H-Diplo Article Review 1023- "Frank Knox’s Fifth Column in Hawai’i"

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H-Diplo Article Review 1023

9 March 2021

Brian M. Hayashi.  “Frank Knox’s Fifth Column in Hawai’i:  The U.S. Navy, the Japanese, and the Pearl Harbor Attack.”  Journal of American-East Asian Relations 27 (2020):  142-168.  DOI:  https://doi.org/10.1163/18765610-02702003.

Article Review Editors: Thomas Maddux and Diane Labrosse | Production Editor: George Fujii

Review by John Prados, National Security Archive

“Frank Knox’s Fifth Column” is a distillation of the wartime secretary of the navy’s expressed suspicions that Japanese-Americans were in league with Tokyo. Knox made the allegation at a press conference a week after the December 7, 1941, Pearl Harbor attack, upon his return from a visit to that unfortunate base.  “Fifth Column” was a term coined during the Spanish Civil War to refer to subversion by other-than-regular military forces, in this case spies, and Knox at first believed they had been critical to the success of the Japanese attack that triggered American entry into the war.

As Brian Hayashi points out in this paper, it matters whether Knox referred to Japanese citizens alone, or was making a ‘racialist’ slur against Japanese-Americans. One could add that Knox’s suspicions might have focused on a tiny number of real spies and their abettors.  Hayashi takes that latter view, also arguing that the secretary’s aggressive ‘go-get-it’ attitude could not have abided the small number (relative to the entire Japanese-American population of Hawaii, 1,466 compared to 157,000) of Japanese-Americans arrested if he truly harbored racist opinions.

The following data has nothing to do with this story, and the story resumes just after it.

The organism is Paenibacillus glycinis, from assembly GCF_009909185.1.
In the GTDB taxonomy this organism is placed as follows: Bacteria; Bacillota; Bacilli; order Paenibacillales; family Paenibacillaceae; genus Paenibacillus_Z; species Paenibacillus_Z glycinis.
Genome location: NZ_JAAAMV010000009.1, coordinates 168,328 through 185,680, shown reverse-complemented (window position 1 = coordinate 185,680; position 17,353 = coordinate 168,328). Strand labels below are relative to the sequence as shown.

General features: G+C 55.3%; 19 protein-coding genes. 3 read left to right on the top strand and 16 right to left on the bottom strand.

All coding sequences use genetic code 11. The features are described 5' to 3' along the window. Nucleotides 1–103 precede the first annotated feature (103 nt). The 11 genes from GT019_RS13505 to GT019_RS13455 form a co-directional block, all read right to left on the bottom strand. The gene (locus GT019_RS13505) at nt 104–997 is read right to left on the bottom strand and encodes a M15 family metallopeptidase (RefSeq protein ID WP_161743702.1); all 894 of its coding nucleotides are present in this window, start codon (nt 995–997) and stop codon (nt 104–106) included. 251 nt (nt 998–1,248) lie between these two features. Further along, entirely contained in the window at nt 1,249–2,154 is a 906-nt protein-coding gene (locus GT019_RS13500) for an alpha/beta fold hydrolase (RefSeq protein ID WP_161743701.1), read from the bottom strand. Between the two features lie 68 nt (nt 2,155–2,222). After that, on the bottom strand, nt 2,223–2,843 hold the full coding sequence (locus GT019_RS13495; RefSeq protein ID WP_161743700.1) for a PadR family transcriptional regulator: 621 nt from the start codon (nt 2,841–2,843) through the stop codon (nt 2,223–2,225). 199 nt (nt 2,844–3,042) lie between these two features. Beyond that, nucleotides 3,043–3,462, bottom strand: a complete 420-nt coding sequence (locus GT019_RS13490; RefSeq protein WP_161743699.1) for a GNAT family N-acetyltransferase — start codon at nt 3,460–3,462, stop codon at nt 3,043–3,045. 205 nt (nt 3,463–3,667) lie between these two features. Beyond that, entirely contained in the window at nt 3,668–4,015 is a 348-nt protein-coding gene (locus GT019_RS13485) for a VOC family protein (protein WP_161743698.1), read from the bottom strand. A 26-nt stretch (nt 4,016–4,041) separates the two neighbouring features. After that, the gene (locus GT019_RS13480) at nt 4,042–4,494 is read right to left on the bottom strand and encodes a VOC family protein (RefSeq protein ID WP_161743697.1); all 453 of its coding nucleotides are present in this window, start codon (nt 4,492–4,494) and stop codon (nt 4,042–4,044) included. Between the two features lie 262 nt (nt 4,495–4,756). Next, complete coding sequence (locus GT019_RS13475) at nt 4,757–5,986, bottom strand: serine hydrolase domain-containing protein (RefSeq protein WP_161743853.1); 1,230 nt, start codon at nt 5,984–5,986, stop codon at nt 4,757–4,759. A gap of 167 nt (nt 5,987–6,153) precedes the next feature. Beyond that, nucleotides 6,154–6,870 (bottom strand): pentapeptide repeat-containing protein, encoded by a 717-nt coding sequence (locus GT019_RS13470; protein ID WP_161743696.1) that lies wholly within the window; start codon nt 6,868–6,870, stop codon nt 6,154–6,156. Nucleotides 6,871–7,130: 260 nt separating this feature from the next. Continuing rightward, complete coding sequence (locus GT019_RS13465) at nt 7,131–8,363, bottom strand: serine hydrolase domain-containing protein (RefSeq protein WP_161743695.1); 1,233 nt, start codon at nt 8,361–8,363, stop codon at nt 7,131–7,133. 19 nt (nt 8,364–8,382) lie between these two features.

At the local level in Honolulu, the home of the 14th Naval District, which ran the Pearl Harbor base in support of the Pacific Fleet, the district intelligence officer was the man in charge of hunting down spies and protecting the forces from ‘fifth column’ activities.  Captain Irving R. Mayfield was that person, and his operatives (along with the Honolulu FBI office) were the ones alert to potential subversion.  It was Mayfield who held out for the smaller round-up of suspects, had wiretaps on the actual enemy agents, and followed the antics of the Japanese ‘outside’ spy, the agent Otto Kuehn, of German ethnicity.  Mayfield believed, correctly, that Tokyo obtained its espionage information by means of transmission through diplomatic channels.  That automatically made the office of the Japanese consul general in Hawaii the focus of counterespionage interest.

Hayashi presents evidence on the relationships between the Japanese consul general and various segments of the Japanese-American population, which included people who held dual citizenship, but broadly and overwhelmingly considered themselves patriotic Americans. There were closer relations with certain citizens—community leaders, religious figures, some others—who were asked to supply certain information.  This represented an unreliable source at best.  The community in fact could not be mobilized as a fifth column, and even those inclined to help had little idea of what constituted important intelligence.  On December 4, 1941 there were 212 names of community leaders on the list maintained by 14th District together with the FBI.  To avoid further disruptions in U.S.-Japan relations, Washington actually opposed arresting these people.